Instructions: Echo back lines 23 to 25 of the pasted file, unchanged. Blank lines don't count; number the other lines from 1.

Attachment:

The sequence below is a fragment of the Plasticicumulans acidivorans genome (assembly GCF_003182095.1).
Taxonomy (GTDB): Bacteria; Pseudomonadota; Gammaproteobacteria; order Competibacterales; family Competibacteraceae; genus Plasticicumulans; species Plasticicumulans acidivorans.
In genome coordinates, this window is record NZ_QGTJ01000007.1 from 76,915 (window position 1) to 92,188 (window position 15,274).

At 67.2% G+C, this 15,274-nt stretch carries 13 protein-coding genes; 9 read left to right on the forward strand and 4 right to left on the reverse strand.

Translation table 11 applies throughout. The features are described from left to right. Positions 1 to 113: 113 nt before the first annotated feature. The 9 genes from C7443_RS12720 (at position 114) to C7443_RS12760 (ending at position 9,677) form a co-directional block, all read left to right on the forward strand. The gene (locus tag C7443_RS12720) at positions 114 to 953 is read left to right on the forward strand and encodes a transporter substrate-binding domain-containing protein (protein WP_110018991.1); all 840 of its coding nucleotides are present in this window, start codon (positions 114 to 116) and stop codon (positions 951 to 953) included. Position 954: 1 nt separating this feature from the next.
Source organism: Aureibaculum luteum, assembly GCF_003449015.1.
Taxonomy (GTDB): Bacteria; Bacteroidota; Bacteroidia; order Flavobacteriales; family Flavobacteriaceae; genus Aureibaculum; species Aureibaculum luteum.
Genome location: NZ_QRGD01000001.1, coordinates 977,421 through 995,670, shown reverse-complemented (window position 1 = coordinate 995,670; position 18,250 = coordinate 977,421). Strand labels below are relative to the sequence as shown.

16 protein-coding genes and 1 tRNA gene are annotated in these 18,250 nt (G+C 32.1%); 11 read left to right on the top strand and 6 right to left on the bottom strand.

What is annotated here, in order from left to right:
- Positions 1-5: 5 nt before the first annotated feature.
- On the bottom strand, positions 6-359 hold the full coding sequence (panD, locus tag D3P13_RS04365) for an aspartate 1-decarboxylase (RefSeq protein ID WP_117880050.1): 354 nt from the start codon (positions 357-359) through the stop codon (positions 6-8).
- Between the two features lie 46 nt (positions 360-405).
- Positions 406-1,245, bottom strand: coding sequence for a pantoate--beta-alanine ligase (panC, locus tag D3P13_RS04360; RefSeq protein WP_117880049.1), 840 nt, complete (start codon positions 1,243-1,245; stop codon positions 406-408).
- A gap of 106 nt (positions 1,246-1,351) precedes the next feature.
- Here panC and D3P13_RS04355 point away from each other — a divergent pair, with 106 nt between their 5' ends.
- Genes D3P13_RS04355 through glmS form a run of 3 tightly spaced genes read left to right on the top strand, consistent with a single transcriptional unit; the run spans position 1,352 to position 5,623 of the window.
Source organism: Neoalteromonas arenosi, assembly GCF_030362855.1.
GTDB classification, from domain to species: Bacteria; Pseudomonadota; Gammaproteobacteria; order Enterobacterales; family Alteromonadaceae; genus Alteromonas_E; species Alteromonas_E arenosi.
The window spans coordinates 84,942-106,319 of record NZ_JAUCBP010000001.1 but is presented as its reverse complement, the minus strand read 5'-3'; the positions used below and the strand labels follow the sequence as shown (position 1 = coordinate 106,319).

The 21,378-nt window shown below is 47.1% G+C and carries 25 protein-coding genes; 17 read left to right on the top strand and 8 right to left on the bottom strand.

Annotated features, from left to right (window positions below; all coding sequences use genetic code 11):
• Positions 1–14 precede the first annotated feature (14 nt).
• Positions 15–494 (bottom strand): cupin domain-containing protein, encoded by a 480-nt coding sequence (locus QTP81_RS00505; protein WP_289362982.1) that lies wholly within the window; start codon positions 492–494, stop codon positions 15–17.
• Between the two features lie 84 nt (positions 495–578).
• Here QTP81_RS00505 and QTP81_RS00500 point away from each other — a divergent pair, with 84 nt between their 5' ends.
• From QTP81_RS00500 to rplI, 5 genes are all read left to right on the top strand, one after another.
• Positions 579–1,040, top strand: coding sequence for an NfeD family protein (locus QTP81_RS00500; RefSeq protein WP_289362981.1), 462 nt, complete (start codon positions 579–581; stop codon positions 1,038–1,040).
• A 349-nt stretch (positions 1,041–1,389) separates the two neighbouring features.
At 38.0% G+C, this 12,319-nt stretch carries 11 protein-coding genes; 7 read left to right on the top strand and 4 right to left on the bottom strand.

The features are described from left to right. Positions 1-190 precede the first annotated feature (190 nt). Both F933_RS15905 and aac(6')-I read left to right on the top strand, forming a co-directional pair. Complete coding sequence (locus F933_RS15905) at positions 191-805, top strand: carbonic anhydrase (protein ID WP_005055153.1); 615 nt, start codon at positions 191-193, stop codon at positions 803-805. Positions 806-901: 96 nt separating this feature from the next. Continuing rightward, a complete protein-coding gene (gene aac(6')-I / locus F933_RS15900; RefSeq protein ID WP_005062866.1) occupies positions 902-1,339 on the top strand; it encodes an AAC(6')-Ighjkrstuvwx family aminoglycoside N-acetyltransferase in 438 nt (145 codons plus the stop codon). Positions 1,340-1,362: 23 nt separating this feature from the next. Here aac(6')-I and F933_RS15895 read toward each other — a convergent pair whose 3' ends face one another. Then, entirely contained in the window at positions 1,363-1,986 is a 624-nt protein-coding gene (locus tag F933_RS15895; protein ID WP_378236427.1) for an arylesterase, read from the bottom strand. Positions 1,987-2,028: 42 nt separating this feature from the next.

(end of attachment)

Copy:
• Positions 1–14 precede the first annotated feature (14 nt).
• Positions 15–494 (bottom strand): cupin domain-containing protein, encoded by a 480-nt coding sequence (locus QTP81_RS00505; protein WP_289362982.1) that lies wholly within the window; start codon positions 492–494, stop codon positions 15–17.
• Between the two features lie 84 nt (positions 495–578).